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HomeSunset Host Co‘Changed podcast culture forever’: the greatest shows you’ve ever listened to | Podcasts

‘Changed podcast culture forever’: the greatest shows you’ve ever listened to | Podcasts


Sometimes, an idea for a podcast sounds like it definitely shouldn’t work – but then does. With bells on. TWIOAT (as we hardcore stans call it) sees NZ comedians Tim Batt and Guy Montgomery watch the same film every week, for a year. This format quickly descends into delirium, in-jokes, self-introspection and a healthy dose of self-loathing. They’ve covered Grown Ups 2, Sex and the City 1 and 2, We Are Your Friends as well as triumphal miniseries on Cats, Dr Dolittle and even a foray into TV with And Just Like That. They are beloved around the world with a particularly big following in the US – no mean feat in this day and age. A weekly pop culture-fuelled existential crisis for all. Lizzy Pollott, 40, London

This wide-ranging series often encompasses folklore, psychology, food, and art history, with each episode being a masterly narrative. It is frequently absurd, yet each episode is deeply grounded by research. Recently, Blindboy has blossomed into a champion of mental health and autistic experiences, often deeply exploring what his autism diagnosis means and how it shapes his work into a truly unique and profound experience. Fin, 23, Bristol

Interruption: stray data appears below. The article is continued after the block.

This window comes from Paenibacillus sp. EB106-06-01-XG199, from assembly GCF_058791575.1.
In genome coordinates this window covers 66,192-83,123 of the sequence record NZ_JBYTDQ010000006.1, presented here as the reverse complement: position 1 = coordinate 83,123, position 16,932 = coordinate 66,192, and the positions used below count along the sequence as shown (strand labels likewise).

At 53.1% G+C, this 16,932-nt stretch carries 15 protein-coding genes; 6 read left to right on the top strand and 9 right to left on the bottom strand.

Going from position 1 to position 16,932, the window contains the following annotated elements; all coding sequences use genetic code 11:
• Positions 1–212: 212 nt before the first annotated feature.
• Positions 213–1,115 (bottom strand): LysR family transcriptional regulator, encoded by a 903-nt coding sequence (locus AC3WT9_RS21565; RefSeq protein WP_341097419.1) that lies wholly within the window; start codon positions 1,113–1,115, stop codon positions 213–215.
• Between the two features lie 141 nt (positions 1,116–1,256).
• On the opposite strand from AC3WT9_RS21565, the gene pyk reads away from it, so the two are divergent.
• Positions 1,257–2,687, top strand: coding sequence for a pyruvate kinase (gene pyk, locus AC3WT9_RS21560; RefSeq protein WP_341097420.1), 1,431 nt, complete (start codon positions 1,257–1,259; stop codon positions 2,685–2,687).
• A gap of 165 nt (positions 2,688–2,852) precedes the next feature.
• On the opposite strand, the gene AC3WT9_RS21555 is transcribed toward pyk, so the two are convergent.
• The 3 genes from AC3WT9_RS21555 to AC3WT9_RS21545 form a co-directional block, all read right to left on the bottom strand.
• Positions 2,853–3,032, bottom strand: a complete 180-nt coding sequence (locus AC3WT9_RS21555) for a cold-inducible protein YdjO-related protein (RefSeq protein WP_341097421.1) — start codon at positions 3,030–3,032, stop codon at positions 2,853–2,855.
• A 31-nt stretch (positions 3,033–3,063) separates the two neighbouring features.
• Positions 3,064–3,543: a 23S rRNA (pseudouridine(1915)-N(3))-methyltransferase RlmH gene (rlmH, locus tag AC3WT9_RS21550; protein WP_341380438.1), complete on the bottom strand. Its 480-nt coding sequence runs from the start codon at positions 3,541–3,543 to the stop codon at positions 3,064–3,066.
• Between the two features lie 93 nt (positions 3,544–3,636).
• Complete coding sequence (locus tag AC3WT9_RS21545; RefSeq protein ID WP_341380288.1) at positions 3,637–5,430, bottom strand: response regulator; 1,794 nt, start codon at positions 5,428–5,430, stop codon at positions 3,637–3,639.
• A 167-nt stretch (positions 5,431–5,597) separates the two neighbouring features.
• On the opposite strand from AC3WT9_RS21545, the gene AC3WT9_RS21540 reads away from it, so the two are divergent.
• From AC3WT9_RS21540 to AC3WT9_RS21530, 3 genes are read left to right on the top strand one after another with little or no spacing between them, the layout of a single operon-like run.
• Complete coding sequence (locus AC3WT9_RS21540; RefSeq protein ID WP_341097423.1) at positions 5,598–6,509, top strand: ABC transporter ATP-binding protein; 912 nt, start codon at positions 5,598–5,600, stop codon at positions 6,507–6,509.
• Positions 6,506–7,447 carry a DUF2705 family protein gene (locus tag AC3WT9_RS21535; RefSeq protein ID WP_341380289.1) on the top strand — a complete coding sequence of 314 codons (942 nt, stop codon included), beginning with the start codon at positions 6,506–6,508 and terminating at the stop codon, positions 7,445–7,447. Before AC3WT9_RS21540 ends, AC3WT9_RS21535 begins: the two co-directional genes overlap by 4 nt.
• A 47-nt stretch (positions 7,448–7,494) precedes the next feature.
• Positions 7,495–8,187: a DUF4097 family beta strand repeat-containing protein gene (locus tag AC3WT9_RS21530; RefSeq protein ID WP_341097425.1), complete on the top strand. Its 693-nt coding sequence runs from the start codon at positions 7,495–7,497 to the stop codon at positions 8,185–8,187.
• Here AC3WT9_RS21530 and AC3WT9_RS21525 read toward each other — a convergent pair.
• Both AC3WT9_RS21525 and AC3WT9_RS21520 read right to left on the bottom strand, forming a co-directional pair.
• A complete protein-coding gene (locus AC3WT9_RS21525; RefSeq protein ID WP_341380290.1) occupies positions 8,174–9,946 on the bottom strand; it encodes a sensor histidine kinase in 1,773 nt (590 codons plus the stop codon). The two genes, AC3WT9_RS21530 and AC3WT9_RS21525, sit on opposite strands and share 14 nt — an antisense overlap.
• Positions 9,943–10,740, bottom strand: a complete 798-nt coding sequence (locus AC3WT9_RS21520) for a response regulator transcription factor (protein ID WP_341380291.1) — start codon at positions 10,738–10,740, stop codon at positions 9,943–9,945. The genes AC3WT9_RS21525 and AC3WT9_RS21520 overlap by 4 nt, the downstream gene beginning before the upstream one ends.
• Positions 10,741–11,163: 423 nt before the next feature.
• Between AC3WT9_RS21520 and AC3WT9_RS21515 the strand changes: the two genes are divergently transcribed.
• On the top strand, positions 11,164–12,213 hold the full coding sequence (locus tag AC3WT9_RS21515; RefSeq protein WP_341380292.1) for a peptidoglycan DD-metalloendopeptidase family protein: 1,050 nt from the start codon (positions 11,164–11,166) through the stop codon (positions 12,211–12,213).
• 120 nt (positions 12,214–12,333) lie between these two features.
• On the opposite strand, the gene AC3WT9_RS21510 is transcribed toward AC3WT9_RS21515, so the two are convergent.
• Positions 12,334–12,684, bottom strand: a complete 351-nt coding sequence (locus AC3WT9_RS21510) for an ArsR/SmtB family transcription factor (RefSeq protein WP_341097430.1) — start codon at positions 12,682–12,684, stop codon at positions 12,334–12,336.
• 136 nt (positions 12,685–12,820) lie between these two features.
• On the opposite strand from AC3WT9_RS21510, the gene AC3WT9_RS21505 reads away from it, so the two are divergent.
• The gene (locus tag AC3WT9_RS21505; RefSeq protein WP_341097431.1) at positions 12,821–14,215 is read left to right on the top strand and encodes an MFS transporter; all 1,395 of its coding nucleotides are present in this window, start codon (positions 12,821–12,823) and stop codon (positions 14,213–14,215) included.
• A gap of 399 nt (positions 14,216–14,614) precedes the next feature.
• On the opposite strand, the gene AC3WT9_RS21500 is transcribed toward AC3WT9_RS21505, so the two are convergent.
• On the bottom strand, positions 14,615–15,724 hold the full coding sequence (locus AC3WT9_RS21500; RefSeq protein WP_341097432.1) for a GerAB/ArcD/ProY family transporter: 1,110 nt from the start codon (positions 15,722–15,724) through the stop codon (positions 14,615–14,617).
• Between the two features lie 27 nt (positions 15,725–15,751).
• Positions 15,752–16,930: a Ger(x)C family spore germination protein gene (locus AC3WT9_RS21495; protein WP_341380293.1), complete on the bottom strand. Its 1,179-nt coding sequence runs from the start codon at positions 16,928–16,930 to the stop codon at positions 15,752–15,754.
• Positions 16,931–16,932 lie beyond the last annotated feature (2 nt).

I really like Marc Maron’s conversational style. Maron’s WTF interview with Paul Thomas Anderson is quite a few years old now, but I’ve listened to this one so many times – it’s endlessly fascinating. PTA comes without ego and talks at length about his movies, swinging from heartbreak to hilarity. It’s nerdy and philosophical, and Maron gets about as much out of him as he can for you, without actually going on a bender with the amazing film-maker yourself. Matthew Grundy, 51, Salford

‘A stunning podcast’ … author Melissa Harrison, host of The Stubborn Light of Things.
‘A stunning podcast’ … author Melissa Harrison, host of The Stubborn Light of Things. Photograph: Sophia Evans/The Observer

Melissa Harrison is a novelist and nature writer who produced a stunning podcast during lockdown, which tracks the changes in the natural world close to her home in rural Suffolk as it moves from spring through summer into autumn. In each episode Melissa takes the listener into her local countryside to seek out wildlife, and features a guest nature writer who reads a piece of their work. Her producer reads the diary entries of the 18th-century naturalist Gilbert White for the day of broadcast, while Melissa reads one of her Times nature notebook articles, and another guest reads a nature poem. The music is all original and fabulous and I loved it when it was first broadcast in 2020. I have been back to listen to it many times. Barbara, Suffolk